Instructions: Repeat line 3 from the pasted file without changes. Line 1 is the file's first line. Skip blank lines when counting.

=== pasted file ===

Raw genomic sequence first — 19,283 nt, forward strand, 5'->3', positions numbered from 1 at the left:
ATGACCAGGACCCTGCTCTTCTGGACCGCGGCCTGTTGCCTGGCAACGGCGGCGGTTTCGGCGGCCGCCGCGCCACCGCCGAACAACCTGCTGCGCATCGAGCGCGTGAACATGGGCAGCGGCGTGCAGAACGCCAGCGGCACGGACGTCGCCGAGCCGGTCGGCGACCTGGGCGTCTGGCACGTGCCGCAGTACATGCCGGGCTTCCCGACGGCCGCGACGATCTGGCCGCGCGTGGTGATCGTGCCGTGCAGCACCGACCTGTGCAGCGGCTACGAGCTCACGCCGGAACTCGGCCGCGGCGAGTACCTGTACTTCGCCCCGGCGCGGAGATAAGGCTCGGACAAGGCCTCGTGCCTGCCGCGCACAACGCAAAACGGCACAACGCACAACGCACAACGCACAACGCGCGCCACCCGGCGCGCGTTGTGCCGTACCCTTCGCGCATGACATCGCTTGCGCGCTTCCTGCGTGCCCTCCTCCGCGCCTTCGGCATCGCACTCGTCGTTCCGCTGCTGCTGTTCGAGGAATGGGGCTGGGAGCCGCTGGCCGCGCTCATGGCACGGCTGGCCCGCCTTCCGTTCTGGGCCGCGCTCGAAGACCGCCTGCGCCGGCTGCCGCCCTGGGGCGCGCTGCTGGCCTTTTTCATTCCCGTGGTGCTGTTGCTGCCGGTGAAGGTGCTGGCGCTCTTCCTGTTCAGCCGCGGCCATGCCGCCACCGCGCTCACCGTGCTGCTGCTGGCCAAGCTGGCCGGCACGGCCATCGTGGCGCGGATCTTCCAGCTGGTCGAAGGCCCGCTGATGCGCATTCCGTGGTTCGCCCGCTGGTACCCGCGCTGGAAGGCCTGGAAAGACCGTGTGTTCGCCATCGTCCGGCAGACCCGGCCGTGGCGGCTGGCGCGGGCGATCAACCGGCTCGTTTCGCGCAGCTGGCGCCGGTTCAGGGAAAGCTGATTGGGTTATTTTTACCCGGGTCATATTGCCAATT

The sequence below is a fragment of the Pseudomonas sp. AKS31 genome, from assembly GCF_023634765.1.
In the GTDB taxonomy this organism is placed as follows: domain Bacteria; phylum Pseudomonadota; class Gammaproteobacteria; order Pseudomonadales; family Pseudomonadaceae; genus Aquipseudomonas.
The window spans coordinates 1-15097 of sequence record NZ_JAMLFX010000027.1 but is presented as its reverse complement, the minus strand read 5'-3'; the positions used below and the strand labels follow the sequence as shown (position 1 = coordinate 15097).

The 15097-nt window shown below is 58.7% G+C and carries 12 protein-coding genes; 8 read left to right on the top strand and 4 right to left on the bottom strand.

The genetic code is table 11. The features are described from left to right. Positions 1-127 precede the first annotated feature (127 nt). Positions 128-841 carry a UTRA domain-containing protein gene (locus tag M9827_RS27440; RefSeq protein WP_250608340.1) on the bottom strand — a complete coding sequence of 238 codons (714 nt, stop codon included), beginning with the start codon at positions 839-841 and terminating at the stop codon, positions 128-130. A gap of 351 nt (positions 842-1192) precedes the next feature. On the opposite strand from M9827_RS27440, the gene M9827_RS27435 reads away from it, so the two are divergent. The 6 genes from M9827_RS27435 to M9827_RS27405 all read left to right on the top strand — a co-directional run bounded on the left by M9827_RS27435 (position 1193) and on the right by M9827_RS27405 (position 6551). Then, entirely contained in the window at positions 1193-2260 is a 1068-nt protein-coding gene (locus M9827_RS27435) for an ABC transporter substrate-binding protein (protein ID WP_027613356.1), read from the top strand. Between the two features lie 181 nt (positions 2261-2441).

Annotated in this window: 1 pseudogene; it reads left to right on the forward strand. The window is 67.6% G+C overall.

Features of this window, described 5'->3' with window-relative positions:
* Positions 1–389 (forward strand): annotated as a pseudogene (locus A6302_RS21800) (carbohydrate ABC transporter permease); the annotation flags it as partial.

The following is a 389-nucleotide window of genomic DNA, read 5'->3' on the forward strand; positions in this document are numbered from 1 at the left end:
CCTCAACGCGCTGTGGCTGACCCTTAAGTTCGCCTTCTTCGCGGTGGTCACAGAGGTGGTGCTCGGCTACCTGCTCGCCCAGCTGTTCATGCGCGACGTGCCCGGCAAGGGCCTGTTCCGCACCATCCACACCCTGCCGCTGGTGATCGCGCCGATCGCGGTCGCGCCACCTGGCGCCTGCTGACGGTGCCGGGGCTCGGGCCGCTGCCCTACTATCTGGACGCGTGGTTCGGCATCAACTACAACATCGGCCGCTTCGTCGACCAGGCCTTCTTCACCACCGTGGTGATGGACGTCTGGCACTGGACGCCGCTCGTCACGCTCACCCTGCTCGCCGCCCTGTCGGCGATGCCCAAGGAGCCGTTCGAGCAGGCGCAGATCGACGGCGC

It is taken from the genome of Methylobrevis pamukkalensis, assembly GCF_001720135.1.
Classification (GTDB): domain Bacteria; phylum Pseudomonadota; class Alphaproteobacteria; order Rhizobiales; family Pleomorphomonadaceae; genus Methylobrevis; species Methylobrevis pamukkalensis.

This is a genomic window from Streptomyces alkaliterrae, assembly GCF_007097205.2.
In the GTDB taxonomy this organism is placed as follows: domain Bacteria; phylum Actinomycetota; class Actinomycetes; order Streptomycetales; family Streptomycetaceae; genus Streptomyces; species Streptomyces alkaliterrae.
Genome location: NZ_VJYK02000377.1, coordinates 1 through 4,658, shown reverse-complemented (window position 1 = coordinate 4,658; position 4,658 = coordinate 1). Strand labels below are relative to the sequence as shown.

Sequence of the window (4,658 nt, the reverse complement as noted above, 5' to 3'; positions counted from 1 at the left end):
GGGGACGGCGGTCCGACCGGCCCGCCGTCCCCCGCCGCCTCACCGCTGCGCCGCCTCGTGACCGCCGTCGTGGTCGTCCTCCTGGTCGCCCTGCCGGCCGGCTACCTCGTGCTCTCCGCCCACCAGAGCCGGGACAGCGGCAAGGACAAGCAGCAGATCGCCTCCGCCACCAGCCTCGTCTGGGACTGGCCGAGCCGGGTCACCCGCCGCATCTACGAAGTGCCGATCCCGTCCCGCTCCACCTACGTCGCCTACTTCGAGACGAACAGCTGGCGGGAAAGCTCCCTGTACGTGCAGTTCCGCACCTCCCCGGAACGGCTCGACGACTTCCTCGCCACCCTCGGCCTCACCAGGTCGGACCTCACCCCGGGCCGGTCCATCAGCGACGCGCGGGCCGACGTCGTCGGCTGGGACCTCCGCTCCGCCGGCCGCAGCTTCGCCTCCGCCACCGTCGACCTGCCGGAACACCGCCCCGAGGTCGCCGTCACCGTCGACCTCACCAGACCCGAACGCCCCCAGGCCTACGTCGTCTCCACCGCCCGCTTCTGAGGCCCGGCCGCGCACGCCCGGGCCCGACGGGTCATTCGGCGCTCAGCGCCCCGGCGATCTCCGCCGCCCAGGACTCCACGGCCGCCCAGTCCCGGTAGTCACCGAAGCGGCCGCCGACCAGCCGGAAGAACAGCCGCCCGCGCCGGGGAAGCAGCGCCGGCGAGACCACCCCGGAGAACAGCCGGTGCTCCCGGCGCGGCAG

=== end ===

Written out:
The sequence below is a fragment of the Pseudomonas sp. AKS31 genome, from assembly GCF_023634765.1.